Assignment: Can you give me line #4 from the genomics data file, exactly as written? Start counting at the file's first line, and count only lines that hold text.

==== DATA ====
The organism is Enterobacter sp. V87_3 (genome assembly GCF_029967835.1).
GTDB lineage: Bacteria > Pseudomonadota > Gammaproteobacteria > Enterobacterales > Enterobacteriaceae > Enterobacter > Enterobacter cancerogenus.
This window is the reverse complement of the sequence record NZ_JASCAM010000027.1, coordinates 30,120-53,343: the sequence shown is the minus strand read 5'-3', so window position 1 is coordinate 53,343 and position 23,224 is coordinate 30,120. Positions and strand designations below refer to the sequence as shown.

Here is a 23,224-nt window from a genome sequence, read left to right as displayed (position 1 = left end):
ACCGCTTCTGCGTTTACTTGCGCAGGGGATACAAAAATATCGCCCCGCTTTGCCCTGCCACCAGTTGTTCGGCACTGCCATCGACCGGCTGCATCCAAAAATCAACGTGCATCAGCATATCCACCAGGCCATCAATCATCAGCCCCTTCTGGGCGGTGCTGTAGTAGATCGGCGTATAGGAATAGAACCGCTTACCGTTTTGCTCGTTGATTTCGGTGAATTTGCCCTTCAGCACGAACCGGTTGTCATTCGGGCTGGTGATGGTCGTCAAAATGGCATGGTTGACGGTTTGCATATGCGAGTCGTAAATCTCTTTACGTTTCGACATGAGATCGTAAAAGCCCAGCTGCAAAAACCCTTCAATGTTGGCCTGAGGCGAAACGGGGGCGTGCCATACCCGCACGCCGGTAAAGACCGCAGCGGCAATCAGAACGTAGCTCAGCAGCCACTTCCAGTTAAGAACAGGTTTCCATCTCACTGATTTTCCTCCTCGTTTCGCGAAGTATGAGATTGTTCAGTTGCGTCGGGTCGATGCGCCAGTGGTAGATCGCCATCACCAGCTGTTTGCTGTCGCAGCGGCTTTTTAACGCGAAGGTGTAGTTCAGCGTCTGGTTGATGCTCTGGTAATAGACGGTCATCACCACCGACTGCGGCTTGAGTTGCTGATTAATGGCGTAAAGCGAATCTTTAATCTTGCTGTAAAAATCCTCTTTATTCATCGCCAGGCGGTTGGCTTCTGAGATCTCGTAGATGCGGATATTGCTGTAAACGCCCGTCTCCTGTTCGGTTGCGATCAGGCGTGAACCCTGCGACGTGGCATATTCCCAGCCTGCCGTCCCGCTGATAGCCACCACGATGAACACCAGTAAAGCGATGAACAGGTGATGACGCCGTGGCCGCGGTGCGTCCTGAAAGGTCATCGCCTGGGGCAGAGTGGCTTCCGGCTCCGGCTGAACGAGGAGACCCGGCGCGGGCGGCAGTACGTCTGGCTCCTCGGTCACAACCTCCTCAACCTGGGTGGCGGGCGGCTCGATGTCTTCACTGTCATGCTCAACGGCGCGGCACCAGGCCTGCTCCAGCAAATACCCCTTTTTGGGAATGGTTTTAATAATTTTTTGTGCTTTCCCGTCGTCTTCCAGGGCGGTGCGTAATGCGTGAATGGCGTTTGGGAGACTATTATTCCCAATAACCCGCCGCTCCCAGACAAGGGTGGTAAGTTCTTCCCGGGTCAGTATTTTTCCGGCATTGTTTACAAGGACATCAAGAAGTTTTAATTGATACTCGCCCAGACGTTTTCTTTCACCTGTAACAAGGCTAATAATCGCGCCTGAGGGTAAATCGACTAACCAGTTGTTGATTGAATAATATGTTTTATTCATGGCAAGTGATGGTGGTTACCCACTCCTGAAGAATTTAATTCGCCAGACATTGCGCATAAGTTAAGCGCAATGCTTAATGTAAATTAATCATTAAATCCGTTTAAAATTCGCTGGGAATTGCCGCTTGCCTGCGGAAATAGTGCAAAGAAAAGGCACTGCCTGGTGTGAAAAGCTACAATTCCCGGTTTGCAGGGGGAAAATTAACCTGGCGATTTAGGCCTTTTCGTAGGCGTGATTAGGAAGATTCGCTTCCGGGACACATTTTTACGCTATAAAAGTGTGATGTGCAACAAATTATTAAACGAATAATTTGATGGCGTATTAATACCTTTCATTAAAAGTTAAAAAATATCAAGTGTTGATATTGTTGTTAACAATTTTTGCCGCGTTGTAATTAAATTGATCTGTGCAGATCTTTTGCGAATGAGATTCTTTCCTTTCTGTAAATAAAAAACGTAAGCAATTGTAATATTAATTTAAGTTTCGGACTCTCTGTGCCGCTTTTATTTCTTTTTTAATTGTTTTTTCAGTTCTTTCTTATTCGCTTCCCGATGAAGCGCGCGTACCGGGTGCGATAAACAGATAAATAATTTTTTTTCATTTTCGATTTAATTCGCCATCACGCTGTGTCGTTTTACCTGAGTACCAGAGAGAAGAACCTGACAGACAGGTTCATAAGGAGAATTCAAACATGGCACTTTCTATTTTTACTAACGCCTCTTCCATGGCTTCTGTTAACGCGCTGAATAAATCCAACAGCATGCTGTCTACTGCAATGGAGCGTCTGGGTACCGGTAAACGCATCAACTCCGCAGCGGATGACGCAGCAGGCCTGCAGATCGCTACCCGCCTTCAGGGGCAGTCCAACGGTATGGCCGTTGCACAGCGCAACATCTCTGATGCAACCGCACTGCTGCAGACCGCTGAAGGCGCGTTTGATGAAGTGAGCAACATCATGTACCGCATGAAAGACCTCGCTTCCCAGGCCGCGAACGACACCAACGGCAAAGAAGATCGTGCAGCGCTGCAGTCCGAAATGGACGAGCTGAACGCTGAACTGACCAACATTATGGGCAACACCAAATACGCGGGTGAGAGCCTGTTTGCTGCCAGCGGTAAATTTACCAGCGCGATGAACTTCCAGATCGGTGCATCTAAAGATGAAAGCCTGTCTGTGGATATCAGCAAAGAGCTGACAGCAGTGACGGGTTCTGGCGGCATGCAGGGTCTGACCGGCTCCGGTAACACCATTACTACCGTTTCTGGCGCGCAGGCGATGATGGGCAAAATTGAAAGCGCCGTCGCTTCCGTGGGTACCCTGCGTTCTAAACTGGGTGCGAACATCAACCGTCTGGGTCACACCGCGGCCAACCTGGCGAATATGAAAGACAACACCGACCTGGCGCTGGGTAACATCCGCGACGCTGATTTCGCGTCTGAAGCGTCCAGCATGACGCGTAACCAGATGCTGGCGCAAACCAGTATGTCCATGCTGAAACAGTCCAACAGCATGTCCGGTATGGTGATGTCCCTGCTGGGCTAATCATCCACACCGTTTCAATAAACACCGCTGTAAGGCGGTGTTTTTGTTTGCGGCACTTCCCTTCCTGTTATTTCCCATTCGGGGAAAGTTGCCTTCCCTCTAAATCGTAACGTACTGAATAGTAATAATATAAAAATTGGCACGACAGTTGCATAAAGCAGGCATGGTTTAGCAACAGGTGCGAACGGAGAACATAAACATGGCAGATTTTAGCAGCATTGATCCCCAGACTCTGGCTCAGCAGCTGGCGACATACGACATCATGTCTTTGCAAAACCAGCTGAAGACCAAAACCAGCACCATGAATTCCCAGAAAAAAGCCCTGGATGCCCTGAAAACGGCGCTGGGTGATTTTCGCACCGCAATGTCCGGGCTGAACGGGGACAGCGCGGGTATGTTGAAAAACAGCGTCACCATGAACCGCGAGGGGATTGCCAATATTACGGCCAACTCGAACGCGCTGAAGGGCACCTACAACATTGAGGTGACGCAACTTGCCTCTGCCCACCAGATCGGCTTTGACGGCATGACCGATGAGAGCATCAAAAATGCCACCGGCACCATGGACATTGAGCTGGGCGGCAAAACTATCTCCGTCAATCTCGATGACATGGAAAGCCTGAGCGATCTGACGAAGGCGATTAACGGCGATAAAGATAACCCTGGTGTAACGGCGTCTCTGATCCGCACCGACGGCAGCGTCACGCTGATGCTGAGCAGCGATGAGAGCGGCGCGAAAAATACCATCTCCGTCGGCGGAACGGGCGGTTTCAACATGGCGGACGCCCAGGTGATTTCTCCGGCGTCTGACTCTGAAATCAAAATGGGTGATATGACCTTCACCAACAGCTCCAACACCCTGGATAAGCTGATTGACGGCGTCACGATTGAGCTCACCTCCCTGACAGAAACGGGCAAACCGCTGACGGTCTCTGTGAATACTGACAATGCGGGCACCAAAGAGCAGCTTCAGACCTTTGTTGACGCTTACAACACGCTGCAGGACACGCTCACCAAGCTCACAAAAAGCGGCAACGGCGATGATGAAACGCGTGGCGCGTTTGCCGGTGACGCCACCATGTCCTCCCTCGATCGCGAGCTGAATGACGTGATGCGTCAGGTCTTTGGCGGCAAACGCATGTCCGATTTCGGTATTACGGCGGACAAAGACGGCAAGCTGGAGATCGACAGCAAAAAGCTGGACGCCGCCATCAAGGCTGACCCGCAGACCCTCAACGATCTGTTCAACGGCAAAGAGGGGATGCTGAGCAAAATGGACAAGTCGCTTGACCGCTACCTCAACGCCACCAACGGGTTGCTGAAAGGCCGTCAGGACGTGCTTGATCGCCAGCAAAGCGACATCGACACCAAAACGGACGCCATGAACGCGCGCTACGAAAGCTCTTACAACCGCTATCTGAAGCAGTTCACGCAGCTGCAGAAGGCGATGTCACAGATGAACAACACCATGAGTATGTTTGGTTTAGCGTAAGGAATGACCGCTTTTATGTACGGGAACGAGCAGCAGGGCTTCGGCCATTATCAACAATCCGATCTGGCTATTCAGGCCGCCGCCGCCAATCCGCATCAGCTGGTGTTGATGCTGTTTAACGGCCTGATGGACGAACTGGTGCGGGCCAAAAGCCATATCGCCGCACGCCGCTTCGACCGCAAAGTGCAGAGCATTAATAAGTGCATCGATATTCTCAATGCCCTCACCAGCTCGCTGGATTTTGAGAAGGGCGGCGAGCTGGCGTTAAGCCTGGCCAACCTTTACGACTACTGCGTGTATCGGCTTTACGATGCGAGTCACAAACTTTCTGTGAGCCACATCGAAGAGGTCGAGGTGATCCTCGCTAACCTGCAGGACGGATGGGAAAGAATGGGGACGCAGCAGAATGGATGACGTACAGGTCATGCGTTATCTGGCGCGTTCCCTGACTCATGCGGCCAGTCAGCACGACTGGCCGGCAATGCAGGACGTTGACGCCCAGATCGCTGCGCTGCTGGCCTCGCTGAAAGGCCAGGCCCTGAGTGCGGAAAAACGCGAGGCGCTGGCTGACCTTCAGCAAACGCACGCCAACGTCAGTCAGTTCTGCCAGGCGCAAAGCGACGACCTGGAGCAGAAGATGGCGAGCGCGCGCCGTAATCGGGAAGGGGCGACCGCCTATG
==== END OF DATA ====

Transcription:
Here is a 23,224-nt window from a genome sequence, read left to right as displayed (position 1 = left end):